This battle of the ballot is also one for fresh values

By concretely implementing welfare policies, Modi has created a new class of beneficiaries. He has made considerable gains among women and young voters. (ANI)
By concretely implementing welfare policies, Modi has created a new class of beneficiaries. He has made considerable gains among women and young voters. (ANI)

Summary

  • If the Bharatiya Janata Party gets a majority in this election, it will be apparent that the new colour on ancient values has been extensively adopted by the decisive voters.

The coming general election will not only determine the victory or defeat of political titans but will also serve as a referendum on the introduction of new values into Indian politics. One can draw parallels between the upcoming election and India’s first general election of 1952. It had been just five years since Independence. The wounds of Partition were still fresh. Kings, princely states, landlords, and landowners held enormous power in rural areas. Also, four years had passed since Gandhiji’s death. And, except for a few territories, such as Goa, the country’s unification had proceeded smoothly under Sardar Vallabhbhai Patel’s leadership.

Against such a backdrop, Jawaharlal Nehru was attempting to create a shining example of idealistic socialism. The first general election would determine how much trust we had in democracy and how long we could maintain our democratic character. Winston Churchill, who served as prime minister of United Kingdom twice, had predicted: “The Indian political parties and political classes do not represent the Indian masses. It is a delusion to believe that they do…In handing over the Government of India to these so-called political classes we are handing over to men of straw, of whom, in a few years, no trace will remain."

How could he have been so wrong?

Following the election, it was decided that kings and emperors would be consigned to history. Dalits and other disadvantaged groups will gradually overcome their historical disadvantages, while minorities will be accorded equal rights. Despite major barriers, our country has followed Nehru’s path for nearly 70 years, but it has faced logical challenges in the last 10 years.

Yesterday’s alluring coexistence is now referred to as appeasement. Some may call it majoritarianism, but they should remember that the entire world has already taken this route. If the Bharatiya Janata Party gets a majority in this election, it will be apparent that the new colour on ancient values has been extensively adopted by the decisive voters.

What are these new values?

Pandit Jawaharlal Nehru once declined to attend the inauguration of the Somnath temple. He argued that the prime minister of a secular country should be cautious about displaying his religious beliefs. Prime Minister Narendra Modi treads a different path. He takes care to pause his speech as soon as he hears an azan (Islamic call to prayer), but also has no hesitation about becoming the main jajman (the person who institutes the performance of a ritual) at the Ram Temple’s consecration. When the Opposition objects to this, BJP spokespersons ask: “How can following one’s own faith harm the faith of others?"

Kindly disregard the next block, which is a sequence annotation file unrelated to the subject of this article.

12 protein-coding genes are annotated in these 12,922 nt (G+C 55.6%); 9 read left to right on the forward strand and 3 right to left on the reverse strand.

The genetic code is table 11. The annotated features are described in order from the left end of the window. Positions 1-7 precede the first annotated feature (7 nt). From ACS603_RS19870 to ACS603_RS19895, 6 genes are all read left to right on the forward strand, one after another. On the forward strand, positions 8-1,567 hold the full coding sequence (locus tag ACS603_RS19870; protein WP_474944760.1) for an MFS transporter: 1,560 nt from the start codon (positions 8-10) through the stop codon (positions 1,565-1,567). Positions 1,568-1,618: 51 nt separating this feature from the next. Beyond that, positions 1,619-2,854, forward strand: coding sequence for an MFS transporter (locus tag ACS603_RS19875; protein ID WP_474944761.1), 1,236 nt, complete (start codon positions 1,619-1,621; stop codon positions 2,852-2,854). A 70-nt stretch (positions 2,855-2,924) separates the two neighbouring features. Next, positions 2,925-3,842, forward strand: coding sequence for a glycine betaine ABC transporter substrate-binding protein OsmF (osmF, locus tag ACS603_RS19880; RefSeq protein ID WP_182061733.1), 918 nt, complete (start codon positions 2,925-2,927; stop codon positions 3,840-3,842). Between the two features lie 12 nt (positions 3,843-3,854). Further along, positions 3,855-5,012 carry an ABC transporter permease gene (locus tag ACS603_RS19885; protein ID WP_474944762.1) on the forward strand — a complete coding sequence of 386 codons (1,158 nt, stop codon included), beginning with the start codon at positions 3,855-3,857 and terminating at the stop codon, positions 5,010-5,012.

Further, by concretely implementing welfare policies, Modi has created a new class of beneficiaries. He has made considerable gains among women and young voters. According to a CSDS survey, three out of every 10 Bharatiya Janata Party voters vote entirely for Prime Minister Modi. If he wins again this time, he will be the second prime minister to win three consecutive terms. If Gujarat’s stint in power is included, it will serve as a benchmark for other politicians in any democratic country to aspire for.

The questions now are: Why is this shift in values happening? And, why has the Opposition failed to create a counter-narrative?

The fundamental reason is that regional parties have consistently betrayed voters’ trust. After coming to power, leaders of these parties founded in the name of socialism, regionalism, and opposition to class discrimination became casteist and dynasts. As a result, those who joined these parties for noble reasons were alienated. These parties also often split when their leader’s family split either after the retirement of the leader from politics or her or his death. Examples include the Thackeray and Pawar families of Maharashtra, the Paswan family of Bihar, and the Patel family of Uttar Pradesh. Dravida Munnetra Kazhagam in Tamil Nadu is an exception as the party remains true to its values.

When S. Siddaramaiah’s popularity in Karnataka dwindled in the face of the BJP’s fervent nationalism, he whipped up Kannadiga pride. His decision that Kannada should be the dominant language of signboards in Bengaluru has sparked a big debate. It harks back to the cultural transition that began with the renaming of Faizabad, Allahabad, Ahmed Nagar, etc.

The hints are clear: The 2024 general election will deliver a mandate to elevate the country as the third superpower, while introducing fresh values that will shape policy directions for Indian politics and society in the foreseeable future.

Shashi Shekhar is editor-in-chief, Hindustan. Views are personal.

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